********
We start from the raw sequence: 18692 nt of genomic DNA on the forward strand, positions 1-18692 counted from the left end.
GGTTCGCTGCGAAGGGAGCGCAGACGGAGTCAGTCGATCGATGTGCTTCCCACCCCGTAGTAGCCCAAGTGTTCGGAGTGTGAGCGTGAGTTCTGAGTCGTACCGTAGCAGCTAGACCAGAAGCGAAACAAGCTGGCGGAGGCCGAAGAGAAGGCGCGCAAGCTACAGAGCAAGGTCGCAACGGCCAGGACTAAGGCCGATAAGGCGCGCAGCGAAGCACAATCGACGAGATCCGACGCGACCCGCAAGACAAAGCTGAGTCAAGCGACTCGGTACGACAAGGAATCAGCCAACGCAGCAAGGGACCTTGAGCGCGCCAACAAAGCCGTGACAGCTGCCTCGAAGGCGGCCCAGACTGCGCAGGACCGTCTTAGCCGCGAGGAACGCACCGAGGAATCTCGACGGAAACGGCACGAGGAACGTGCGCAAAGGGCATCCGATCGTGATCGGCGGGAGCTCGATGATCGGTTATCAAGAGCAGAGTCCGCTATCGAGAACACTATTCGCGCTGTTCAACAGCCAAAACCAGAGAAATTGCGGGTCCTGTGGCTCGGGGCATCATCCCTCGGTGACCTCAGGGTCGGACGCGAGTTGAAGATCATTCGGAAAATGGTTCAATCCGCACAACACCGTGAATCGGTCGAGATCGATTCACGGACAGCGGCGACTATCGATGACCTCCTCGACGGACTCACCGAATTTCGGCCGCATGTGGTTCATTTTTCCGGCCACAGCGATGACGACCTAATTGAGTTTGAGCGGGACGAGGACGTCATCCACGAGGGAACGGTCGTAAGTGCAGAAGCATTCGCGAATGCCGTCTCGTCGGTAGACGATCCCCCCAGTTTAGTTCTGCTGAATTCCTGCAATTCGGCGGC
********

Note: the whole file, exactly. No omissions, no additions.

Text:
We start from the raw sequence: 18692 nt of genomic DNA on the forward strand, positions 1-18692 counted from the left end.
GGTTCGCTGCGAAGGGAGCGCAGACGGAGTCAGTCGATCGATGTGCTTCCCACCCCGTAGTAGCCCAAGTGTTCGGAGTGTGAGCGTGAGTTCTGAGTCGTACCGTAGCAGCTAGACCAGAAGCGAAACAAGCTGGCGGAGGCCGAAGAGAAGGCGCGCAAGCTACAGAGCAAGGTCGCAACGGCCAGGACTAAGGCCGATAAGGCGCGCAGCGAAGCACAATCGACGAGATCCGACGCGACCCGCAAGACAAAGCTGAGTCAAGCGACTCGGTACGACAAGGAATCAGCCAACGCAGCAAGGGACCTTGAGCGCGCCAACAAAGCCGTGACAGCTGCCTCGAAGGCGGCCCAGACTGCGCAGGACCGTCTTAGCCGCGAGGAACGCACCGAGGAATCTCGACGGAAACGGCACGAGGAACGTGCGCAAAGGGCATCCGATCGTGATCGGCGGGAGCTCGATGATCGGTTATCAAGAGCAGAGTCCGCTATCGAGAACACTATTCGCGCTGTTCAACAGCCAAAACCAGAGAAATTGCGGGTCCTGTGGCTCGGGGCATCATCCCTCGGTGACCTCAGGGTCGGACGCGAGTTGAAGATCATTCGGAAAATGGTTCAATCCGCACAACACCGTGAATCGGTCGAGATCGATTCACGGACAGCGGCGACTATCGATGACCTCCTCGACGGACTCACCGAATTTCGGCCGCATGTGGTTCATTTTTCCGGCCACAGCGATGACGACCTAATTGAGTTTGAGCGGGACGAGGACGTCATCCACGAGGGAACGGTCGTAAGTGCAGAAGCATTCGCGAATGCCGTCTCGTCGGTAGACGATCCCCCCAGTTTAGTTCTGCTGAATTCCTGCAATTCGGCGGC